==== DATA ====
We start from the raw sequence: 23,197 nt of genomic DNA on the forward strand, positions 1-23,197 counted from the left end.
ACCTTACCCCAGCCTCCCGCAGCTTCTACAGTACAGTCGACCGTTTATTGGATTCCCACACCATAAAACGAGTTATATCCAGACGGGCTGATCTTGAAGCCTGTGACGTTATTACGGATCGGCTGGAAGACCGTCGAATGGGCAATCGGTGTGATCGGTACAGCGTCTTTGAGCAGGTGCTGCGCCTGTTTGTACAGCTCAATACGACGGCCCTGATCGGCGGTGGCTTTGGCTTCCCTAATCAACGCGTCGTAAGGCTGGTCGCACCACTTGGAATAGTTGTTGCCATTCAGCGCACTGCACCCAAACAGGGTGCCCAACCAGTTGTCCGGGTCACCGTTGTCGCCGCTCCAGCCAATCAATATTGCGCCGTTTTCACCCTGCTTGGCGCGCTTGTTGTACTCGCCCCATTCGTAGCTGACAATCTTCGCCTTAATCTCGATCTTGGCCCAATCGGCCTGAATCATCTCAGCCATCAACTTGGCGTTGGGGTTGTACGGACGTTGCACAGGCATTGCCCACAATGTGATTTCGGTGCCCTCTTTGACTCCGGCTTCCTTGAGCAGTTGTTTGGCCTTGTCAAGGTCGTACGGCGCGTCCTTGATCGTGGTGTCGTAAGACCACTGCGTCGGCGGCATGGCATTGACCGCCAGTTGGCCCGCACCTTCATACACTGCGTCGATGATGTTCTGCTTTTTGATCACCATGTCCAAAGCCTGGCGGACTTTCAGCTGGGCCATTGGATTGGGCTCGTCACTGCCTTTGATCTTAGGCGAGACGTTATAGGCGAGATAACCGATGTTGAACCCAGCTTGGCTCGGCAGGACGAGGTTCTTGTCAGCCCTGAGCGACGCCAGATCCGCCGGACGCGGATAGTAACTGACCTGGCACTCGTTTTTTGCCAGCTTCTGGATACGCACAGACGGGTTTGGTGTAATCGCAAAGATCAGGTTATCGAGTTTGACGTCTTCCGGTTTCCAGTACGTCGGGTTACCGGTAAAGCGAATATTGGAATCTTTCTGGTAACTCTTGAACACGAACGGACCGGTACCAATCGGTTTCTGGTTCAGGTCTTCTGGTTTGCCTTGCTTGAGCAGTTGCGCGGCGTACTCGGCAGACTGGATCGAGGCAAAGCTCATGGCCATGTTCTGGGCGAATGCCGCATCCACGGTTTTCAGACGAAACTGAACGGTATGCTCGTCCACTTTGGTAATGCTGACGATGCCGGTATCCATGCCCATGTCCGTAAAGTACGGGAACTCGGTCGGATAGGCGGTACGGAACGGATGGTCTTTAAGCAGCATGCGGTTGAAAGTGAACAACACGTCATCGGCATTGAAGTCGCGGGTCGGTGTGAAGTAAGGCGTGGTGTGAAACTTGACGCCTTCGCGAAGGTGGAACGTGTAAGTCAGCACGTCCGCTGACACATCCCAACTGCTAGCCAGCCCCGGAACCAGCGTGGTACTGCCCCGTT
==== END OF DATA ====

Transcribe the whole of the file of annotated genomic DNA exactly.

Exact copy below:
We start from the raw sequence: 23,197 nt of genomic DNA on the forward strand, positions 1-23,197 counted from the left end.
ACCTTACCCCAGCCTCCCGCAGCTTCTACAGTACAGTCGACCGTTTATTGGATTCCCACACCATAAAACGAGTTATATCCAGACGGGCTGATCTTGAAGCCTGTGACGTTATTACGGATCGGCTGGAAGACCGTCGAATGGGCAATCGGTGTGATCGGTACAGCGTCTTTGAGCAGGTGCTGCGCCTGTTTGTACAGCTCAATACGACGGCCCTGATCGGCGGTGGCTTTGGCTTCCCTAATCAACGCGTCGTAAGGCTGGTCGCACCACTTGGAATAGTTGTTGCCATTCAGCGCACTGCACCCAAACAGGGTGCCCAACCAGTTGTCCGGGTCACCGTTGTCGCCGCTCCAGCCAATCAATATTGCGCCGTTTTCACCCTGCTTGGCGCGCTTGTTGTACTCGCCCCATTCGTAGCTGACAATCTTCGCCTTAATCTCGATCTTGGCCCAATCGGCCTGAATCATCTCAGCCATCAACTTGGCGTTGGGGTTGTACGGACGTTGCACAGGCATTGCCCACAATGTGATTTCGGTGCCCTCTTTGACTCCGGCTTCCTTGAGCAGTTGTTTGGCCTTGTCAAGGTCGTACGGCGCGTCCTTGATCGTGGTGTCGTAAGACCACTGCGTCGGCGGCATGGCATTGACCGCCAGTTGGCCCGCACCTTCATACACTGCGTCGATGATGTTCTGCTTTTTGATCACCATGTCCAAAGCCTGGCGGACTTTCAGCTGGGCCATTGGATTGGGCTCGTCACTGCCTTTGATCTTAGGCGAGACGTTATAGGCGAGATAACCGATGTTGAACCCAGCTTGGCTCGGCAGGACGAGGTTCTTGTCAGCCCTGAGCGACGCCAGATCCGCCGGACGCGGATAGTAACTGACCTGGCACTCGTTTTTTGCCAGCTTCTGGATACGCACAGACGGGTTTGGTGTAATCGCAAAGATCAGGTTATCGAGTTTGACGTCTTCCGGTTTCCAGTACGTCGGGTTACCGGTAAAGCGAATATTGGAATCTTTCTGGTAACTCTTGAACACGAACGGACCGGTACCAATCGGTTTCTGGTTCAGGTCTTCTGGTTTGCCTTGCTTGAGCAGTTGCGCGGCGTACTCGGCAGACTGGATCGAGGCAAAGCTCATGGCCATGTTCTGGGCGAATGCCGCATCCACGGTTTTCAGACGAAACTGAACGGTATGCTCGTCCACTTTGGTAATGCTGACGATGCCGGTATCCATGCCCATGTCCGTAAAGTACGGGAACTCGGTCGGATAGGCGGTACGGAACGGATGGTCTTTAAGCAGCATGCGGTTGAAAGTGAACAACACGTCATCGGCATTGAAGTCGCGGGTCGGTGTGAAGTAAGGCGTGGTGTGAAACTTGACGCCTTCGCGAAGGTGGAACGTGTAAGTCAGCACGTCCGCTGACACATCCCAACTGCTAGCCAGCCCCGGAACCAGCGTGGTACTGCCCCGTT